Some Jerk Vandalized Silver Lake's Beautiful Chandelier Tree
Some jerk vandalized the meter that accepts donations to keep Silver Lake's beautiful chandelier tree lit. Silver Lake's Chandelier Tree at 2811 W. Silver Lake Dr. consists of 30 chandeliers, all suspended in the branches of a large tree. As one might imagine, it can get pretty pricey to keep this beautiful attraction illuminated, so a vintage parking meter enables tree lovers to donate funds to help pay for the electricity. Unfortunately, some jerk apparently picked the meter's lock and took out the "operational equipment" Tuesday night, according to Curbed LA.
Naturally, the tree's creator, Adam Tenenbaum, isn't too pleased with this pointless act. He posted to Facebook:
Someone stole The Chandelier Tree parking meter innards!!!! This happened last night super late or this morning before 7 AM. What was stolen is an entirely useless mechanical piece that is intrinsically linked to our specific account and totally worthless to anyone else what was stolen is an entirely useless mechanical piece that is intrinsically linked to our specific account and totally worthless to anyone else. It's really just a senseless act as the meter got zero value to anyone but us. For the chandelier tree this is a tremendous hassle. For me I'm just super super sad and want to punch a baby in the face. If anybody sees anything or knows anything please feel free to contact me. Will do our best to keep the lights on. Much love. Adam. #thechandeliertree#chandeliertree #silverlake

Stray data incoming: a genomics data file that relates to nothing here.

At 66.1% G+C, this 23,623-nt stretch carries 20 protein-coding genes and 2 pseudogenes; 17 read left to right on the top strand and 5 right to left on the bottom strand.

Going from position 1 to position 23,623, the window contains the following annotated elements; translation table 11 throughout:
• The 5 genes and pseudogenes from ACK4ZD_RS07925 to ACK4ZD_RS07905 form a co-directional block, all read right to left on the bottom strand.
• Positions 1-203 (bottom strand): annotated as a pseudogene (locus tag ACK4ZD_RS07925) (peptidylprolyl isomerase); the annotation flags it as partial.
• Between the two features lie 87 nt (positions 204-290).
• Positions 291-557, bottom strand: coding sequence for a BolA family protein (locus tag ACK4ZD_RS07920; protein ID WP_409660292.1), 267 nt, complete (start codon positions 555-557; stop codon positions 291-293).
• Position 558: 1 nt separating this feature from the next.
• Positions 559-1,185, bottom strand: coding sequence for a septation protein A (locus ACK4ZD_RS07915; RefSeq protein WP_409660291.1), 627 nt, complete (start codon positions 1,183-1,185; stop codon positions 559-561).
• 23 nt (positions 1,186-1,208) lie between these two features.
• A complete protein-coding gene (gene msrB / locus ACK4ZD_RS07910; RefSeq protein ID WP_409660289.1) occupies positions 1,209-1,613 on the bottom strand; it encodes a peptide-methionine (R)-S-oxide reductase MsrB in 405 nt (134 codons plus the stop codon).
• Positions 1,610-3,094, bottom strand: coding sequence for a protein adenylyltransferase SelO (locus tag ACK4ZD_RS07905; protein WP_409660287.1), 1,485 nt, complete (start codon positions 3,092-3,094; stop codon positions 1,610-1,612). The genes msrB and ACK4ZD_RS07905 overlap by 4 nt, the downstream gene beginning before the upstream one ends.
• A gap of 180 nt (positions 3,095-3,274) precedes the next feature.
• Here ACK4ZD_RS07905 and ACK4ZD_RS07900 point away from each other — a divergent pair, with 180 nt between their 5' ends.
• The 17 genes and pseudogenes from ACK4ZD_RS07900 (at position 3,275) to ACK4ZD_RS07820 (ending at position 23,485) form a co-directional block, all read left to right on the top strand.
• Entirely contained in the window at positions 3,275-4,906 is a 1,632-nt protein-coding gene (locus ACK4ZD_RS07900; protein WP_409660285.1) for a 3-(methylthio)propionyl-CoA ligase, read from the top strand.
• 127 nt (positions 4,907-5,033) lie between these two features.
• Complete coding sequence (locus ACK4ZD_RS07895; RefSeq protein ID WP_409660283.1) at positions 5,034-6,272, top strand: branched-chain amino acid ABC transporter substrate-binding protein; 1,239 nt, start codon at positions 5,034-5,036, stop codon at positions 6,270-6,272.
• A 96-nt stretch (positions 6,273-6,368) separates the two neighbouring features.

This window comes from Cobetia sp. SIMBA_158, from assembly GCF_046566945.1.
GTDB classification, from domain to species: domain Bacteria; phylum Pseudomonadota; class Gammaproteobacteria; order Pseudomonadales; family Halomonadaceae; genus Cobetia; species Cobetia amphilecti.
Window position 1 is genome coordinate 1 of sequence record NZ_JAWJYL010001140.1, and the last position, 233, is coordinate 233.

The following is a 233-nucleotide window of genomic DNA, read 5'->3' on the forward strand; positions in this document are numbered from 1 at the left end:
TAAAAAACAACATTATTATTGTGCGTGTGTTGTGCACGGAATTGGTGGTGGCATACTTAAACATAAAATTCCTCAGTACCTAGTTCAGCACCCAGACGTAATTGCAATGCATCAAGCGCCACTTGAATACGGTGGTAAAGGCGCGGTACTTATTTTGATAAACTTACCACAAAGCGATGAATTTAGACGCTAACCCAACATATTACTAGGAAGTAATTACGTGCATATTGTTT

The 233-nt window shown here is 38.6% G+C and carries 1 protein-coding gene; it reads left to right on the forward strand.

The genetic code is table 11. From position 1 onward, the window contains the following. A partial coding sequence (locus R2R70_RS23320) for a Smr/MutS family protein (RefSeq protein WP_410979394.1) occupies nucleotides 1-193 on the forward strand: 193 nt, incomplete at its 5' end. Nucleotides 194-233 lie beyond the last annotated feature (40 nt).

He later clarified that he did not mean he wanted to literally punch a baby in the face.
"I was angry. It was early in the morning. Babies are super cute. I used to be one," he stated in a comment on the post.
The meter had been given to Tenenbaum by a meter company, and it was able to take both coins and credit card donations. Tenenbaum told Curbed that people usually end up donating a total of $200 a month, which he spends on the electricity bill. Those donations don't cover the full bill, but definitely help. Now, the meter can only accept coins, which Tenenbaum says usually amounts to half the total donations. Tenenbaum said that it took a year to get and set up the meter in the first place, and he's not sure the same company will be able to replace the parts that were taken for free. However, he hopes that they'll be returned.
You can see Tenenbaum talk about how the tree came about in the video below: